Despite the United Nations principles in relation to sexual orientation and gender identity, transsexuals in the middle East are subjected to various forms of harassment, torture and discrimination. The founder of the "Transgender Arab project" Zane Ahmed explains that transgender people in Arab society are facing many problems from the very beginning of his life. He asserts that transgender prisoners are bodies that do not reflect their essence.
In addition, according to Zane, there are many cultural problems faced by transgender people: "the Arab community lacks awareness and enlightenment on cases of violation of sexual identity." He believes that transgender people often live in countries that do not recognize them and they have no laws protecting their rights, hence the idea of creating transgender project, which aims to educate society about sexual and gender identity
Zane works as an activist in the field of documenting violations, distribution of information and protecting the rights of transgender people, who belong to the category of human rights such as the right to a nationality. According to Zane, the rights of transgender people include all the stages of gender reassignment, amendments to the identity documents, after appropriate psychiatric diagnosis, and the right to health care. He points to the importance of the presence of psychologists, who must explain to the parents of transsexual situation from a scientific point of view, and compliance with the Protocol of the who on the change of gender without the intervention of Ministers of religion
The organization Human Rights Watch noted that the transgender people for many years lived freely in Kuwait. They could safely and freely change jobs without explicit intervention from the security services. According to the report, the situation began to change in may 2007, when Kuwait's national Assembly has amended article 198 of the Criminal code according to which today any person who looks as not befitting his gender identity, will be deprived of liberty for a term of one year or fined in the amount of one thousand Kuwaiti dinars.
The organization notes that the amendments have led to the fact that the police began to arrest and sexually assault women. All women interviewed by Human Rights Watch confirmed that they were subjected to torture, humiliation, assaults and sexual harassment by police officers. The organization believes the amendments made a violation of the principles of human rights enshrined in international declarations, which were adopted by Kuwait.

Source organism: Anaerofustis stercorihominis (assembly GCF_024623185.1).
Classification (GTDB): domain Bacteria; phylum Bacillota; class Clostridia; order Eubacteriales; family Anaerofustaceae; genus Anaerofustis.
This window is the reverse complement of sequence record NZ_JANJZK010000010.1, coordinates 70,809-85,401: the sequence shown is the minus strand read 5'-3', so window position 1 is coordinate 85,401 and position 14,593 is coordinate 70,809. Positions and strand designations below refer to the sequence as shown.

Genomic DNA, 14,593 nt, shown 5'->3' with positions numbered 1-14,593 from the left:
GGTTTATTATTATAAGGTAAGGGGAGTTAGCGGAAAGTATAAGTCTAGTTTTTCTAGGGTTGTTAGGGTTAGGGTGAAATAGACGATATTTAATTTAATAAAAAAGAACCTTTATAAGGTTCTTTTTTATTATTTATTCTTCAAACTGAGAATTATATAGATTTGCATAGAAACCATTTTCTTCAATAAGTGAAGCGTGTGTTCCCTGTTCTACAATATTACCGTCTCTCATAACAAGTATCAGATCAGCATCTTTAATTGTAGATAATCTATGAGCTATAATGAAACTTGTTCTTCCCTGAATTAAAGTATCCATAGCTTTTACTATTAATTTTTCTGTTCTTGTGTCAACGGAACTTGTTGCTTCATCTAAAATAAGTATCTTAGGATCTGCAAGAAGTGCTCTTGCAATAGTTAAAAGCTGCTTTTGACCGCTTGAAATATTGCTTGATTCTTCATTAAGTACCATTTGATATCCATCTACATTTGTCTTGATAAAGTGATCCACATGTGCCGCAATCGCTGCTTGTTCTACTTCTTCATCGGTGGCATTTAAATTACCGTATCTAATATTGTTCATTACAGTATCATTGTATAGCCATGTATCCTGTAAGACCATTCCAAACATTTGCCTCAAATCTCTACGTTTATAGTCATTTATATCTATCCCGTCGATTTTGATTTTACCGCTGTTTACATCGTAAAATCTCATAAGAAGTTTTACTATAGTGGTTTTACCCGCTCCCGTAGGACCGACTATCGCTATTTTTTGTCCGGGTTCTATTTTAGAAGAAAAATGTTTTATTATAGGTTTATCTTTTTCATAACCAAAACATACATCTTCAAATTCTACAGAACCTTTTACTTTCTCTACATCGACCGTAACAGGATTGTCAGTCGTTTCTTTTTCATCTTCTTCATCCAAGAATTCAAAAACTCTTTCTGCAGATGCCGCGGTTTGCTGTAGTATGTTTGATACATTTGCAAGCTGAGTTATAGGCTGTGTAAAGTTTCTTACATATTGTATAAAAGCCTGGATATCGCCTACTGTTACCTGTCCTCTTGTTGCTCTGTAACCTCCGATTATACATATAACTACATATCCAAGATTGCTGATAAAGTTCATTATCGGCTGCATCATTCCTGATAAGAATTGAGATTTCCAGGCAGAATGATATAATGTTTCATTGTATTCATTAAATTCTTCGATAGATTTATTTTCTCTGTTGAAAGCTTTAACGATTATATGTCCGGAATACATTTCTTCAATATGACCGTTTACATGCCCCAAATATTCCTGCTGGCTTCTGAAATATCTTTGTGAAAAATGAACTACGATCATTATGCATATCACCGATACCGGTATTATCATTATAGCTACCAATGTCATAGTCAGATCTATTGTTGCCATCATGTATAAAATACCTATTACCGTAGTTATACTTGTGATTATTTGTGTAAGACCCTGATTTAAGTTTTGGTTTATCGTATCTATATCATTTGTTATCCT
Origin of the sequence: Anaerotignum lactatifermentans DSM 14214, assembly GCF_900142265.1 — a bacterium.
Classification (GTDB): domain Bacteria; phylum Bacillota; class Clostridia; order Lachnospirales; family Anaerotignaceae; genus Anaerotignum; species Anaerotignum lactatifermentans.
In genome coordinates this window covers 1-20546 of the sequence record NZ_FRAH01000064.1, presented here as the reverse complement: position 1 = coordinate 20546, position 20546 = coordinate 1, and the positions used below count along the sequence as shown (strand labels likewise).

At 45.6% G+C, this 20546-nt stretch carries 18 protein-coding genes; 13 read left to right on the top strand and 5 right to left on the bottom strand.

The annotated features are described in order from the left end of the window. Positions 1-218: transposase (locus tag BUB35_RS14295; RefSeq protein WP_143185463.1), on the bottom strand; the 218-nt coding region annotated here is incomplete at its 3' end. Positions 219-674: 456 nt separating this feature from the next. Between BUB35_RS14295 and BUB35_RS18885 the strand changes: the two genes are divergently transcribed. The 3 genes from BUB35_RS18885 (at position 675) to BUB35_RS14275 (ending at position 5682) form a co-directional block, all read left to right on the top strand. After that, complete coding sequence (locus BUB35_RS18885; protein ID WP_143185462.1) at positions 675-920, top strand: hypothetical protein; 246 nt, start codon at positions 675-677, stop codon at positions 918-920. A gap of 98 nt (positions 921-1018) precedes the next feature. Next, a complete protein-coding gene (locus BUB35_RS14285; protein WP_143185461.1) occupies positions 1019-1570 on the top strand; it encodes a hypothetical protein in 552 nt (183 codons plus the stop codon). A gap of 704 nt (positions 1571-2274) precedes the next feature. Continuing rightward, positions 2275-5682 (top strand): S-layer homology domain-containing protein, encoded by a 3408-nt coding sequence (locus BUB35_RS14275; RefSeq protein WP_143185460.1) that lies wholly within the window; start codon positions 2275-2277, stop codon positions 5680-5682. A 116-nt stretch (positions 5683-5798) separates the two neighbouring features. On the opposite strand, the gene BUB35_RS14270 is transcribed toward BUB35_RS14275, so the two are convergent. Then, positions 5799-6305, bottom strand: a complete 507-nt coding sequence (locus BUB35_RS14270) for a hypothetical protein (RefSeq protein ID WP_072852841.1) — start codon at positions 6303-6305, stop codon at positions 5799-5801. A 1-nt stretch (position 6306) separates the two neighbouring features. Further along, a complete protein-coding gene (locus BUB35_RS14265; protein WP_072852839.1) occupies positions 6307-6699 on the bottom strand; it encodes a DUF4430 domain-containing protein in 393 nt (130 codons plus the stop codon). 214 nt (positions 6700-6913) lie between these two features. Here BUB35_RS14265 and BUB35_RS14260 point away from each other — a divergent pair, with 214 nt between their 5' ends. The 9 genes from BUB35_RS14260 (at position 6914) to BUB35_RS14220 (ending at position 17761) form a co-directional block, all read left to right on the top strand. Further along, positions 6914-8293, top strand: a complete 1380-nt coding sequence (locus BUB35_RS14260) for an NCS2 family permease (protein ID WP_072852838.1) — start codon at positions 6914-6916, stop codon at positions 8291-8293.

The situation in Iran is perhaps unique. Though Iranian law prohibits homosexuality and sentences of persons convicted of "homosexuality" to death, this country leads the world in the number of sex change operations, and the Iranian government covers half their cost.
It is reported that over the past two decades in Iran was conducted more than a thousand sex-change surgeries. This figure is seven times more than in European countries. Thus, Iran ranks second in the world in the number of such operations after Thailand.
After a struggle that began in 1970, the first Iranian transgender activist Maryam Molkara managed to convince Ayatollah Khomeini in his position, after he visited it in 1987. In that year he issued a fatwa authorizing the sex change surgery. Then said Khomeini: "If someone wants to change their current gender because he feels that they are stuck inside the body and does not consider it his own, he has the right to dispose of this body and change your gender to the other." In addition, transgender people won the right to obtain new identity documents. This fatwa was later confirmed by many Iranian scholars. According to the report of BBC, the problem lies in the fact that the Iranian government and even society insist that homosexuals have changed their gender. For this reason, many of them fleeing the country to avoid operations. In Iran you can be a transgender, but I can't be gay.
The word "innovation" still applies to Russia. But the audit office report for 2014 is similar to the history: of the 16 technology parks, the construction and development of which the government in 2007 has allocated 12 billion rubles, "significant achievements" have only five. One of the Technopark in Naberezhnye Chelny, two years of existence has produced only one computer program. And it's not just an inefficient expenditure of budget. Somehow, inventors and programmers "reserves" in the conditional Naberezhnye Chelny prefer a close cafes in the capitals, and even better - internships in Western companies.
In 2013 analyzing the prospects of "SKOLKOVO" in Forbes magazine, Professor at the Higher school of Economics Sergei Medvedev proposed a special decree to establish in stanove the Backbone of the Russian Modernization gay quarter like Castro in Silicon valley. A "closed system no longer is able to make difficult decisions and will be even more exposed to global flows, - says the expert. - Not being able to manage them, they put themselves in a peripheral position. In our interdependent world, questions of sex, gender, race and tolerance are not a matter of ethics and identity, and the issue of the economy and the country's survival in global competition".
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